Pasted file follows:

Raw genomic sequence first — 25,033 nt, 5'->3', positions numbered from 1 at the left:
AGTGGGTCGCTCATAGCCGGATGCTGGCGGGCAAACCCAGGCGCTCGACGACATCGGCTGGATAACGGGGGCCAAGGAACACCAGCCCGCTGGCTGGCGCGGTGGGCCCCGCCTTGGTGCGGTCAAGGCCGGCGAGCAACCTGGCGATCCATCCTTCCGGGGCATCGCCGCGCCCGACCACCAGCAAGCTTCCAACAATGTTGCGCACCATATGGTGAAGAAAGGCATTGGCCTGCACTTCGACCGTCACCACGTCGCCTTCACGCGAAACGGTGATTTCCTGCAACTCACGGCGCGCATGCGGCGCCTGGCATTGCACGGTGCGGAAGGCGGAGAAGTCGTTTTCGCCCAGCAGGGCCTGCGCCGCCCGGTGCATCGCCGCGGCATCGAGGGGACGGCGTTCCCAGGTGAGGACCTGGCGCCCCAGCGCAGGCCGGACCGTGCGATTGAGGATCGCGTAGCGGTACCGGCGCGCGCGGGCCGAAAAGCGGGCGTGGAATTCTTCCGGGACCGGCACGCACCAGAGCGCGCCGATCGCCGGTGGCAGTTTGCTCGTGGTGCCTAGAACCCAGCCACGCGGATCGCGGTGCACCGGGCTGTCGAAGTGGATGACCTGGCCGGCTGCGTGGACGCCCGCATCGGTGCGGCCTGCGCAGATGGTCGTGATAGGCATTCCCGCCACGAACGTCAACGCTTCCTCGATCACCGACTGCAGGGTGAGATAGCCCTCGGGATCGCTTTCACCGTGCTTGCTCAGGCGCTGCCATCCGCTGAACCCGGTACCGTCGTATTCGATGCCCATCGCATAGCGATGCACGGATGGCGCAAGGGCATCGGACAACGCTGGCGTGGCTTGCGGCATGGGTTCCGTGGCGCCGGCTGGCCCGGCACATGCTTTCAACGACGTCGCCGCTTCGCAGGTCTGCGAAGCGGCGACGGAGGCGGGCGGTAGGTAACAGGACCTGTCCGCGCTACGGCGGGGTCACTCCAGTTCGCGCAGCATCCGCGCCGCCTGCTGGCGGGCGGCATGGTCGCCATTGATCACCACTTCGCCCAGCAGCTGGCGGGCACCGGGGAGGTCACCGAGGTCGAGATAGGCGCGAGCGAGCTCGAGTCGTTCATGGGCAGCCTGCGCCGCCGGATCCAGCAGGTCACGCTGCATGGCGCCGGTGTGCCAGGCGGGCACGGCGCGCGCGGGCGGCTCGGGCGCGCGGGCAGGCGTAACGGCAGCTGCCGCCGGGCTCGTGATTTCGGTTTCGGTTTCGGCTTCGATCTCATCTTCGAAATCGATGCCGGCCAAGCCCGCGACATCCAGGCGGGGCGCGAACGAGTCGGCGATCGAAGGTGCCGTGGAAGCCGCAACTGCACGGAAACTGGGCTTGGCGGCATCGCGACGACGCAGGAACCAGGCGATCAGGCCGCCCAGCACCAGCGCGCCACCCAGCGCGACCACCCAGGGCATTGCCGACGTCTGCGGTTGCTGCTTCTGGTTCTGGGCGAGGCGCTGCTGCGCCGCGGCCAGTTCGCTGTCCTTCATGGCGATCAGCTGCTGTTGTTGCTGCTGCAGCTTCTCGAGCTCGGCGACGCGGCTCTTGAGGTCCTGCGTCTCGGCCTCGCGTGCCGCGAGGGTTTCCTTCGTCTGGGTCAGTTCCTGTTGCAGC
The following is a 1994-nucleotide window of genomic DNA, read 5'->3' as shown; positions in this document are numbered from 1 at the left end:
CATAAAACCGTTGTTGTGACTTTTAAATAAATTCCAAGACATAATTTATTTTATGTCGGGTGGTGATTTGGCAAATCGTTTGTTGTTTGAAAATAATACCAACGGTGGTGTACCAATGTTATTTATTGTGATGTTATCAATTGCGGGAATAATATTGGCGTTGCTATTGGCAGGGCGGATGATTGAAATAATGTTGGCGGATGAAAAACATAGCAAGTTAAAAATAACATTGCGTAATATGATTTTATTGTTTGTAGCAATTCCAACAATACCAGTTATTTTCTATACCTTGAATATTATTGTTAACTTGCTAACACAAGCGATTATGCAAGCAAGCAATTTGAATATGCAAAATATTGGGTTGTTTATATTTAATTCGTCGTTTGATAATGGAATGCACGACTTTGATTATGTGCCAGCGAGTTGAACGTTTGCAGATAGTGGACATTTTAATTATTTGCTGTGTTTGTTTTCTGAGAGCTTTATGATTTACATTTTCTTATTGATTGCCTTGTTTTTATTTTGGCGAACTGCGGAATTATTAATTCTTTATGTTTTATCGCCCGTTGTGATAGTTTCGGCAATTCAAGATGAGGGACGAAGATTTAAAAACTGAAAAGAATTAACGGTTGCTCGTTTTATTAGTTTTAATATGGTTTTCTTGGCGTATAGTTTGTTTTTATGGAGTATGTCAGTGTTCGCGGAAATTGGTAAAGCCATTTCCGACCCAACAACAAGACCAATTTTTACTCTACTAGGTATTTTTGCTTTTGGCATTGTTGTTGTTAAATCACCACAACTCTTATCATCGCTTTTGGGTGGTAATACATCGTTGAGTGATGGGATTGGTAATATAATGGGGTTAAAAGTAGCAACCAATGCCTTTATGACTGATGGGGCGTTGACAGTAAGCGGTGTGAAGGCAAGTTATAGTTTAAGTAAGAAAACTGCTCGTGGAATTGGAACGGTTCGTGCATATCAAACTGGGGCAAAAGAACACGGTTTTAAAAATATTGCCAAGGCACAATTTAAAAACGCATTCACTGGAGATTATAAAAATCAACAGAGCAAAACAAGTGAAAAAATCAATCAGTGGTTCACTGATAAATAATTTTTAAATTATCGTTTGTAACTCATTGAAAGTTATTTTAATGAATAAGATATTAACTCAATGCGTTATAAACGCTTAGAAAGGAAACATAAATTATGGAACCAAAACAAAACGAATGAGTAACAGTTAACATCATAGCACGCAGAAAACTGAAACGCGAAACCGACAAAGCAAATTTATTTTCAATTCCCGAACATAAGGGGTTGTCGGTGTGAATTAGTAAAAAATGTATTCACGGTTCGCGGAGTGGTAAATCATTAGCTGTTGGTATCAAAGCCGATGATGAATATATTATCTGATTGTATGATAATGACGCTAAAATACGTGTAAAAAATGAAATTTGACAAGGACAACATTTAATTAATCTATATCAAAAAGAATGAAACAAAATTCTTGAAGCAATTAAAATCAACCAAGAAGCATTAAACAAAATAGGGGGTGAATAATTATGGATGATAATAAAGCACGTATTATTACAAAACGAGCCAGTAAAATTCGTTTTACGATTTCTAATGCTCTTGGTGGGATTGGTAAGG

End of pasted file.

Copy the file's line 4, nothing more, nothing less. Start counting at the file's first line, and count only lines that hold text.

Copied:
CATAAAACCGTTGTTGTGACTTTTAAATAAATTCCAAGACATAATTTATTTTATGTCGGGTGGTGATTTGGCAAATCGTTTGTTGTTTGAAAATAATACCAACGGTGGTGTACCAATGTTATTTATTGTGATGTTATCAATTGCGGGAATAATATTGGCGTTGCTATTGGCAGGGCGGATGATTGAAATAATGTTGGCGGATGAAAAACATAGCAAGTTAAAAATAACATTGCGTAATATGATTTTATTGTTTGTAGCAATTCCAACAATACCAGTTATTTTCTATACCTTGAATATTATTGTTAACTTGCTAACACAAGCGATTATGCAAGCAAGCAATTTGAATATGCAAAATATTGGGTTGTTTATATTTAATTCGTCGTTTGATAATGGAATGCACGACTTTGATTATGTGCCAGCGAGTTGAACGTTTGCAGATAGTGGACATTTTAATTATTTGCTGTGTTTGTTTTCTGAGAGCTTTATGATTTACATTTTCTTATTGATTGCCTTGTTTTTATTTTGGCGAACTGCGGAATTATTAATTCTTTATGTTTTATCGCCCGTTGTGATAGTTTCGGCAATTCAAGATGAGGGACGAAGATTTAAAAACTGAAAAGAATTAACGGTTGCTCGTTTTATTAGTTTTAATATGGTTTTCTTGGCGTATAGTTTGTTTTTATGGAGTATGTCAGTGTTCGCGGAAATTGGTAAAGCCATTTCCGACCCAACAACAAGACCAATTTTTACTCTACTAGGTATTTTTGCTTTTGGCATTGTTGTTGTTAAATCACCACAACTCTTATCATCGCTTTTGGGTGGTAATACATCGTTGAGTGATGGGATTGGTAATATAATGGGGTTAAAAGTAGCAACCAATGCCTTTATGACTGATGGGGCGTTGACAGTAAGCGGTGTGAAGGCAAGTTATAGTTTAAGTAAGAAAACTGCTCGTGGAATTGGAACGGTTCGTGCATATCAAACTGGGGCAAAAGAACACGGTTTTAAAAATATTGCCAAGGCACAATTTAAAAACGCATTCACTGGAGATTATAAAAATCAACAGAGCAAAACAAGTGAAAAAATCAATCAGTGGTTCACTGATAAATAATTTTTAAATTATCGTTTGTAACTCATTGAAAGTTATTTTAATGAATAAGATATTAACTCAATGCGTTATAAACGCTTAGAAAGGAAACATAAATTATGGAACCAAAACAAAACGAATGAGTAACAGTTAACATCATAGCACGCAGAAAACTGAAACGCGAAACCGACAAAGCAAATTTATTTTCAATTCCCGAACATAAGGGGTTGTCGGTGTGAATTAGTAAAAAATGTATTCACGGTTCGCGGAGTGGTAAATCATTAGCTGTTGGTATCAAAGCCGATGATGAATATATTATCTGATTGTATGATAATGACGCTAAAATACGTGTAAAAAATGAAATTTGACAAGGACAACATTTAATTAATCTATATCAAAAAGAATGAAACAAAATTCTTGAAGCAATTAAAATCAACCAAGAAGCATTAAACAAAATAGGGGGTGAATAATTATGGATGATAATAAAGCACGTATTATTACAAAACGAGCCAGTAAAATTCGTTTTACGATTTCTAATGCTCTTGGTGGGATTGGTAAGG